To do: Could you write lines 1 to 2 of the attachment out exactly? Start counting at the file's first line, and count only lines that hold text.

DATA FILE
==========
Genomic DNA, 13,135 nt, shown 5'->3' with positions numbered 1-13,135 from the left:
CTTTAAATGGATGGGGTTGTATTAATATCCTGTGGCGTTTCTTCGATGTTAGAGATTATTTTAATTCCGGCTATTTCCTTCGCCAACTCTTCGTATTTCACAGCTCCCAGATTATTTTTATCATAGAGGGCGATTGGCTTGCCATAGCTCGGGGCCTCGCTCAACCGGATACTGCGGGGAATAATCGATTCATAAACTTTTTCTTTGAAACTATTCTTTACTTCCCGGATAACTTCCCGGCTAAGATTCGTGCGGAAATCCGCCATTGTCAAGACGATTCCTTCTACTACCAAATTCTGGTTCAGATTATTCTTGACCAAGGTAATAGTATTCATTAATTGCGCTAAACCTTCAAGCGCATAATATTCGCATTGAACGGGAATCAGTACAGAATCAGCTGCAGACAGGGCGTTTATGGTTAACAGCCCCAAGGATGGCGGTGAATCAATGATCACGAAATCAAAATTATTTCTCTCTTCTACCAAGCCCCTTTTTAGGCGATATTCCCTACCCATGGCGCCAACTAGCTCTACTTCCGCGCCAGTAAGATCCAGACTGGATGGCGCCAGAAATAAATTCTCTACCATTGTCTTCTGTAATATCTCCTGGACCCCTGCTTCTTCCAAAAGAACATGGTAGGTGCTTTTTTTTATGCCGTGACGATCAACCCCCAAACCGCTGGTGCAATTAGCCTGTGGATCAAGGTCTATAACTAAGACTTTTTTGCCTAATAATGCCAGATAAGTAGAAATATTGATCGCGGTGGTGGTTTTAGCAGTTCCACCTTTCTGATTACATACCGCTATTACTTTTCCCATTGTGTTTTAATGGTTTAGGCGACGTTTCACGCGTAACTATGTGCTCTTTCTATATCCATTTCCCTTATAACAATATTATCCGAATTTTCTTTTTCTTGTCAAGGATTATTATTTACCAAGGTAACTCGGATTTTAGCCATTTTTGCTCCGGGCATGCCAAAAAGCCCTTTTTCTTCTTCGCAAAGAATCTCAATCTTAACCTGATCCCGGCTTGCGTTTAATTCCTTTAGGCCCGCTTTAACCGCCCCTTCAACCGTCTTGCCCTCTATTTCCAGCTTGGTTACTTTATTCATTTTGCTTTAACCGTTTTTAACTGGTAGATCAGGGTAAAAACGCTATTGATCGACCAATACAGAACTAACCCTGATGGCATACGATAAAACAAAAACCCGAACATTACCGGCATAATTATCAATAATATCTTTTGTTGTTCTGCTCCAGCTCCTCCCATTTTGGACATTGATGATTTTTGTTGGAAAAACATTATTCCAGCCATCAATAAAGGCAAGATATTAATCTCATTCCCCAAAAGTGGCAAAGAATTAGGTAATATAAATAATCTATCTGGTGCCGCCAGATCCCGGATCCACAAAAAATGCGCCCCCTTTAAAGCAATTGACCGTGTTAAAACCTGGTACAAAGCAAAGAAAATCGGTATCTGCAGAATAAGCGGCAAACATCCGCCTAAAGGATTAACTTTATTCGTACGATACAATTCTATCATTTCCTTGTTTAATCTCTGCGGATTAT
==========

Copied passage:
Genomic DNA, 13,135 nt, shown 5'->3' with positions numbered 1-13,135 from the left:
CTTTAAATGGATGGGGTTGTATTAATATCCTGTGGCGTTTCTTCGATGTTAGAGATTATTTTAATTCCGGCTATTTCCTTCGCCAACTCTTCGTATTTCACAGCTCCCAGATTATTTTTATCATAGAGGGCGATTGGCTTGCCATAGCTCGGGGCCTCGCTCAACCGGATACTGCGGGGAATAATCGATTCATAAACTTTTTCTTTGAAACTATTCTTTACTTCCCGGATAACTTCCCGGCTAAGATTCGTGCGGAAATCCGCCATTGTCAAGACGATTCCTTCTACTACCAAATTCTGGTTCAGATTATTCTTGACCAAGGTAATAGTATTCATTAATTGCGCTAAACCTTCAAGCGCATAATATTCGCATTGAACGGGAATCAGTACAGAATCAGCTGCAGACAGGGCGTTTATGGTTAACAGCCCCAAGGATGGCGGTGAATCAATGATCACGAAATCAAAATTATTTCTCTCTTCTACCAAGCCCCTTTTTAGGCGATATTCCCTACCCATGGCGCCAACTAGCTCTACTTCCGCGCCAGTAAGATCCAGACTGGATGGCGCCAGAAATAAATTCTCTACCATTGTCTTCTGTAATATCTCCTGGACCCCTGCTTCTTCCAAAAGAACATGGTAGGTGCTTTTTTTTATGCCGTGACGATCAACCCCCAAACCGCTGGTGCAATTAGCCTGTGGATCAAGGTCTATAACTAAGACTTTTTTGCCTAATAATGCCAGATAAGTAGAAATATTGATCGCGGTGGTGGTTTTAGCAGTTCCACCTTTCTGATTACATACCGCTATTACTTTTCCCATTGTGTTTTAATGGTTTAGGCGACGTTTCACGCGTAACTATGTGCTCTTTCTATATCCATTTCCCTTATAACAATATTATCCGAATTTTCTTTTTCTTGTCAAGGATTATTATTTACCAAGGTAACTCGGATTTTAGCCATTTTTGCTCCGGGCATGCCAAAAAGCCCTTTTTCTTCTTCGCAAAGAATCTCAATCTTAACCTGATCCCGGCTTGCGTTTAATTCCTTTAGGCCCGCTTTAACCGCCCCTTCAACCGTCTTGCCCTCTATTTCCAGCTTGGTTACTTTATTCATTTTGCTTTAACCGTTTTTAACTGGTAGATCAGGGTAAAAACGCTATTGATCGACCAATACAGAACTAACCCTGATGGCATACGATAAAACAAAAACCCGAACATTACCGGCATAATTATCAATAATATCTTTTGTTGTTCTGCTCCAGCTCCTCCCATTTTGGACATTGATGATTTTTGTTGGAAAAACATTATTCCAGCCATCAATAAAGGCAAGATATTAATCTCATTCCCCAAAAGTGGCAAAGAATTAGGTAATATAAATAATCTATCTGGTGCCGCCAGATCCCGGATCCACAAAAAATGCGCCCCCTTTAAAGCAATTGACCGTGTTAAAACCTGGTACAAAGCAAAGAAAATCGGTATCTGCAGAATAAGCGGCAAACATCCGCCTAAAGGATTAACTTTATTCGTACGATACAATTCTATCATTTCCTTGTTTAATCTCTGCGGATTAT